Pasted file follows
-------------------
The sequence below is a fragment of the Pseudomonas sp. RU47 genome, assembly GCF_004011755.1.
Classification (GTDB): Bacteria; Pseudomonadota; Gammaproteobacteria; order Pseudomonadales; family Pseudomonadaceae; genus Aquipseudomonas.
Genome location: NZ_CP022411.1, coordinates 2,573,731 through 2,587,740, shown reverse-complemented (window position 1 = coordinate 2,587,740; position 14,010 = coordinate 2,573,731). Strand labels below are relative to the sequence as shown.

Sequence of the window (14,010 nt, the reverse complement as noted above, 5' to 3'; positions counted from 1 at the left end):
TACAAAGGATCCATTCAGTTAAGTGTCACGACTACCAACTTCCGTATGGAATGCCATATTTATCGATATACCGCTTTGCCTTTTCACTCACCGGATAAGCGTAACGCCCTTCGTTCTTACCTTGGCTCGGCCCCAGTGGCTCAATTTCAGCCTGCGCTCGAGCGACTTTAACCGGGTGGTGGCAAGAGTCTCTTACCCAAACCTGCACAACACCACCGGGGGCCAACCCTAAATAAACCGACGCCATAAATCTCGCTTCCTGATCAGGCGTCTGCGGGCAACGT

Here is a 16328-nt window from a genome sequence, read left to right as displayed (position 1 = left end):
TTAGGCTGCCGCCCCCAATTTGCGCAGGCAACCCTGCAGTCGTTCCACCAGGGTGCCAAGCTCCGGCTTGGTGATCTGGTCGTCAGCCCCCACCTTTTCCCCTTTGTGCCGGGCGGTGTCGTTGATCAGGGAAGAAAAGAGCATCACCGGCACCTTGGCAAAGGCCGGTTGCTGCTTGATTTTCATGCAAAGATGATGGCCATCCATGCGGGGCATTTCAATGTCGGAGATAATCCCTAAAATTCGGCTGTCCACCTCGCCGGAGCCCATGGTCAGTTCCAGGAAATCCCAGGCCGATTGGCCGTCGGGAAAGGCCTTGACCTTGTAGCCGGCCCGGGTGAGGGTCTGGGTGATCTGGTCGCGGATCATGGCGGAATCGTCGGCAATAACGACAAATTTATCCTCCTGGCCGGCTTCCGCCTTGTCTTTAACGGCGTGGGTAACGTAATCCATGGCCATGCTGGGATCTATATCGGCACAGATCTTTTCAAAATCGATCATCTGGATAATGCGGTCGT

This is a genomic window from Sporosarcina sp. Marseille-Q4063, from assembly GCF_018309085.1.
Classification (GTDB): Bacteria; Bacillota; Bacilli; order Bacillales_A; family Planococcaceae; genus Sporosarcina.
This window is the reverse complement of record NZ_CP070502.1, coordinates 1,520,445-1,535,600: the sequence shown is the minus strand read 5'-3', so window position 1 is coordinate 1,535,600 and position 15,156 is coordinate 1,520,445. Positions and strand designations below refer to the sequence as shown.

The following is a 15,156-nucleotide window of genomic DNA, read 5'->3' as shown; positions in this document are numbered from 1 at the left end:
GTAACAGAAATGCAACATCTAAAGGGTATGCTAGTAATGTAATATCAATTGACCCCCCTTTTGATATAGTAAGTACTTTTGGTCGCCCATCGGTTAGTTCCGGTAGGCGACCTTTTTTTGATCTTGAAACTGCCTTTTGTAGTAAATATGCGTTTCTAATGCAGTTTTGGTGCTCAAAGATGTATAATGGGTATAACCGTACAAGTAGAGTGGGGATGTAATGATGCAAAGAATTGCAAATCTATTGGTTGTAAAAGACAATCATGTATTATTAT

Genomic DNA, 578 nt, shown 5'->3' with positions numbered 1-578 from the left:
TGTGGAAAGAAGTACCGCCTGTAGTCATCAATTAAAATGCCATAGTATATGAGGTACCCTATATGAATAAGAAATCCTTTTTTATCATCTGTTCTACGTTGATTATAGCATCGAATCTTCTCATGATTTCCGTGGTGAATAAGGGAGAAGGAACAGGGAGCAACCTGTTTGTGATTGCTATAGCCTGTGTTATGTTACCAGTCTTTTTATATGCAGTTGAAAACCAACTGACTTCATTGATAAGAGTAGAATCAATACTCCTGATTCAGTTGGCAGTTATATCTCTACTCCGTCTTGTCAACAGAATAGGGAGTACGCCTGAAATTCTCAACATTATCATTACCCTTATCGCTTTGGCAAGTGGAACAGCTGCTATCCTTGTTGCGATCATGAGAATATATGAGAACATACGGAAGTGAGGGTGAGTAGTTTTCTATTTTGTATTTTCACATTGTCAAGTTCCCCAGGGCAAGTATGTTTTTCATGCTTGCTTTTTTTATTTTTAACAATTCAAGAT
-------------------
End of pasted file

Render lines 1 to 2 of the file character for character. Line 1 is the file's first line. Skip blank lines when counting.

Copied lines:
The sequence below is a fragment of the Pseudomonas sp. RU47 genome, assembly GCF_004011755.1.
Classification (GTDB): Bacteria; Pseudomonadota; Gammaproteobacteria; order Pseudomonadales; family Pseudomonadaceae; genus Aquipseudomonas.